The definition of Freedom of Information in a democracy cannot be encapsulated in a framework limited to how many private newspapers or television stations exist. Particularly in societies such as ours, where truth is, undeniably, too often a circumstance of convenience. The existence of freedom of information must be manifested by people having a choice of diverse sources of news and information. It would be a blatant falsehood to claim, for example, that the people of Linden or in the hinterland enjoy the freedom to diverse steams of information.

Only the state controlled television station is allowed to supply information to the people of the former location, and since only state control radio broadcast is possible in Guyana, the choices of information sources for both Linden and the Hinterland are thus limited to what is dispensed by the state. And given the fact that the state did not secure a majority of the electoral confidence of Lindeners, what is occurring in respect of information freedom there is both despicable and dictatorial.

The advancers of the points critical of the Stabroek News would have labeled it just like that, if the location was Leguan and the state was controlled by the PNC. The convenience and alacrity with which they can cross ethical fences based on who is in control is alarming, and the yardstick by which their integrity should always be measured.

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Is the AFC a ‘third force’ or a ‘terrible farce’?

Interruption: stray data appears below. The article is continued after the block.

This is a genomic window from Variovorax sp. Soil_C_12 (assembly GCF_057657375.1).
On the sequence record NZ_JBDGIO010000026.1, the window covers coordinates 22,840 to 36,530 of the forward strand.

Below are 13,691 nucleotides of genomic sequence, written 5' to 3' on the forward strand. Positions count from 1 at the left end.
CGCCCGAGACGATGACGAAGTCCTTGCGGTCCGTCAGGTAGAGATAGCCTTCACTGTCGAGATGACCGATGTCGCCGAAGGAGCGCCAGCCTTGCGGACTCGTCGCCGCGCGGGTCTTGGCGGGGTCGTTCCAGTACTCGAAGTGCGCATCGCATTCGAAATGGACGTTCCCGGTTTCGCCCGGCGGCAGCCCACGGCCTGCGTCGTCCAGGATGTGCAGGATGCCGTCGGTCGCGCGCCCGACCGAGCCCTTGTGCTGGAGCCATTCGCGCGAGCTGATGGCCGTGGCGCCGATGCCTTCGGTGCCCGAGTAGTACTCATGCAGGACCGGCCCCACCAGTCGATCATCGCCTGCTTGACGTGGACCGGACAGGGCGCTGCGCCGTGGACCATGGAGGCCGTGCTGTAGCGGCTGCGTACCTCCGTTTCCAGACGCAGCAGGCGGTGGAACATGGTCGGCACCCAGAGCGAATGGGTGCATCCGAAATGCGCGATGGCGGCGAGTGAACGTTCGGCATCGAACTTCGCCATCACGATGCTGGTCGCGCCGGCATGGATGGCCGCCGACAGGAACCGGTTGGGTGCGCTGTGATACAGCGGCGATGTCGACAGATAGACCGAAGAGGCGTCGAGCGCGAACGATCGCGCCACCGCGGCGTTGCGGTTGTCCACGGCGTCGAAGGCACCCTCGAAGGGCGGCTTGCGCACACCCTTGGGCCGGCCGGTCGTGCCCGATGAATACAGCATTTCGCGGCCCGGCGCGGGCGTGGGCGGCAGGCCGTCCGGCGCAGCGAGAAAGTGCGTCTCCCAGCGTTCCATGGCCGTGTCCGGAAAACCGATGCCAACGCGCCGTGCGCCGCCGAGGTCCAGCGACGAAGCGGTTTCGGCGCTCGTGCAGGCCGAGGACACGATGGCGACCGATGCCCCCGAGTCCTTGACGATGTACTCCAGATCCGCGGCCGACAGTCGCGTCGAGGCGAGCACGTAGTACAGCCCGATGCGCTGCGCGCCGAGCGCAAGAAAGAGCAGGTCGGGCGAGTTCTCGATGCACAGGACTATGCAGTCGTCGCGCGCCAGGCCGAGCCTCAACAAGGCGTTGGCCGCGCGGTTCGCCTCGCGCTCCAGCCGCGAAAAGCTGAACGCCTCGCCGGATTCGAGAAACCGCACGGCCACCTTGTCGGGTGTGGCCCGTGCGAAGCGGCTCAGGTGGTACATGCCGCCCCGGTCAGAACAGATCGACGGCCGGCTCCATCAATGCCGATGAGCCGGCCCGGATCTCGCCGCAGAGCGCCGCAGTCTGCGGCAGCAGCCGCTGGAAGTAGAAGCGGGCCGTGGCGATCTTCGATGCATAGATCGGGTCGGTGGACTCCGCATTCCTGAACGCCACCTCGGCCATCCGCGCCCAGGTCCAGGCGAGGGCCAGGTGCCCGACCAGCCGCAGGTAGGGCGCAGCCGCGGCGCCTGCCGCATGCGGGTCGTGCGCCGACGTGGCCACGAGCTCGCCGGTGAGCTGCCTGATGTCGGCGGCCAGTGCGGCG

by Emile Mervin

I was more disappointed than surprised when I read a recent news article in which Alliance For Change leader, Mr. Raphael Trotman, opined that he is supportive of shared governance. This, after running his party in the 2006 election campaign as the most viable political alternative or the genuine ‘third force’ to the other two political forces – the PPP and PNC.

At what stage of his political career did Mr. Trotman become aware of the importance of the shared governance concept? If it was before or during the elections, then this is downright hypocritical. If it was an epiphany that dawned on him after he took up his seat in Parliament as a leader of the AFC, then there are serious questions he must be prepared to answer regarding the overall future of Guyana under a shared governance system.

In retrospect, I recall Messrs. Trotman and Khemraj Ramjattan splitting from their old parties, the PNC and PPP, respectively, because of those parties’ intransigence in the face of needed internal reforms. The two eventually paired up to promote the formation of a ‘third force’ party, even though the concept was already being bandied about the local political circuit.

Before they could have officially launched what is now known as the AFC, though, they were upstaged when the Guyana Third Force movement was launched. They went on to survive the confusion that evolved from this apparent conflict of there being two ‘third force’ entities, because the GTF morphed into a teetering facilitator. In the end, the AFC went on to snag five Parliamentary seats, with another one still under dispute.

But it was the AFCs staunch refusal to follow the GTF’s lead and consider an alliance of political parties, including and especially the PNC-One Guyana, in the run-up to the elections that distinguished it as a genuine alternative to the PPP and PNC. The general consensus back then was that a party could not be a ‘third force’ if allied itself with either the PPP or PNC.